Jeju (Korea): Indian pugilists S Sarjubala (48kg) and Saweety (81kg) faltered at the final hurdle to settle for silver medals, rounding off a decent campaign for the country in the 8th World Women's Boxing Championships, here today.
Sarjubala lost to world No 3 Nazym Kyzaibay of Kazakhstan, who also happened to be a bronze-medallist from the previous World Championships.
Saweety, on the other hand, lost to Yang Xiaoli of China, to also settle for a silver medal. India thus managed to improve its performance from a bronze in the previous edition to a couple of silvers this time.
In the first summit clash of the day, Sarjubala was off the blocks aggressively and even though Kyzaibay displayed some well-timed counter-punching, Sarjubala managed to get the opening round unanimously.
The Kazakh, however, staged a recovery in the second round and targetted the Indian's body to slow down the pace of the bout and draw level.
In the third round, Sarjubala came out firing on all cylinders but struggled to connect her punches. Kyzaibay was quick on her feet and was impressive when it came to taking evasive action.
In the decisive fourth round, both the boxers took a step back and waited for the other to make the first move. However, the cautious approach worked to the world number three's advantage. Kyzaibay was on target with her combination blows and was unanimously chosen the winner.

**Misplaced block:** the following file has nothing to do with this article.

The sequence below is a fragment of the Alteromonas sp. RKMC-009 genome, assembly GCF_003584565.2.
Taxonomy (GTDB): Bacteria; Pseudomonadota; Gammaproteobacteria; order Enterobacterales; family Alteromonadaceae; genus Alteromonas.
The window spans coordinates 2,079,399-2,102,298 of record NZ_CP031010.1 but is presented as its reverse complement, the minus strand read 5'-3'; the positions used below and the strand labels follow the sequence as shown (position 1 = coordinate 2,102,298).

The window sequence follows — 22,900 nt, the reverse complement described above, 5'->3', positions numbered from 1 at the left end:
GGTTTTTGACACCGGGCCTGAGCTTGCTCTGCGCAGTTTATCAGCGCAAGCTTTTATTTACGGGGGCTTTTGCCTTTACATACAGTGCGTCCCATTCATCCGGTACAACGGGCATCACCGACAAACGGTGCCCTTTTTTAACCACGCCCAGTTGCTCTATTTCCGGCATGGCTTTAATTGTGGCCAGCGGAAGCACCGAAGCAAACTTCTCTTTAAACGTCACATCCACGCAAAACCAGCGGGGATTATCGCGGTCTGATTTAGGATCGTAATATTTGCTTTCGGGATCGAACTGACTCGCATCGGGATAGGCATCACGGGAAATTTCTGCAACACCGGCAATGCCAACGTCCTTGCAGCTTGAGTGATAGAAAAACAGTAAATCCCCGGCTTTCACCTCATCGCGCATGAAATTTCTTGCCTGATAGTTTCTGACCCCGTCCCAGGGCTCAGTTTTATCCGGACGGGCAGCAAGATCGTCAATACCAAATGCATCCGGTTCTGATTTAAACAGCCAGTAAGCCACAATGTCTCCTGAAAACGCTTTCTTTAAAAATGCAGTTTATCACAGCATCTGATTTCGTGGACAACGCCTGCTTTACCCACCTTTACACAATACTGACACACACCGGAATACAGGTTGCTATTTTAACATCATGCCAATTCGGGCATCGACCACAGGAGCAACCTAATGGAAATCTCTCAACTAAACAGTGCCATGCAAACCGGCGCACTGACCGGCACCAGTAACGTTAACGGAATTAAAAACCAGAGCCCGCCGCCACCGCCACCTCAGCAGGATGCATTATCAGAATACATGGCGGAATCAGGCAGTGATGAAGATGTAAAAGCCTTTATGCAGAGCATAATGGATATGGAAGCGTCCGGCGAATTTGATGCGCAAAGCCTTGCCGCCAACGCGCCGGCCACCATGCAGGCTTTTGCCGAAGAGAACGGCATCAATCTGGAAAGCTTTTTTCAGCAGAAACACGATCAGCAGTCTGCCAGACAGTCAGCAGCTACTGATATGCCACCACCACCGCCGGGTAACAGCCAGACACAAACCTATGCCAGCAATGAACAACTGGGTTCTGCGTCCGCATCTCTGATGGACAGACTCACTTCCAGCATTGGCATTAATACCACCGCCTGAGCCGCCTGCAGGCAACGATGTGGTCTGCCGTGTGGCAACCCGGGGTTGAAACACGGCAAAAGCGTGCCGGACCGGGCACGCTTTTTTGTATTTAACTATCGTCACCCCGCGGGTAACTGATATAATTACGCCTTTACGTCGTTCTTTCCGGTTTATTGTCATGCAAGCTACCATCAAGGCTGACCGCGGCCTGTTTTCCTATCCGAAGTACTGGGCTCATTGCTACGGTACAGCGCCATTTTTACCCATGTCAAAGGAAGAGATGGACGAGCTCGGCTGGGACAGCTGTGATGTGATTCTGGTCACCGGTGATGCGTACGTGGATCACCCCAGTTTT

Later, Saweety tried to unsettle her much taller rival by going all out in the opening round itself. But the Chinese was far from affected and threw in some telling combination punches to push Saweety on the backfoot.
The nimble-footed Yang took full advantage of her long range and controlled the second round, relying mostly on straight jabs.
Saweety, on the other hand, looked out of sorts once her plan to be aggressive failed to click. The Indian's foot movement was distinctly average and that affected her defence as well.
The Haryana-girl improved quite a bit in the third and fourth round but an unfazed Yang held on to the upper hand in defence besides landing the occasional right hooks to keep the scoreboard ticking in her favour.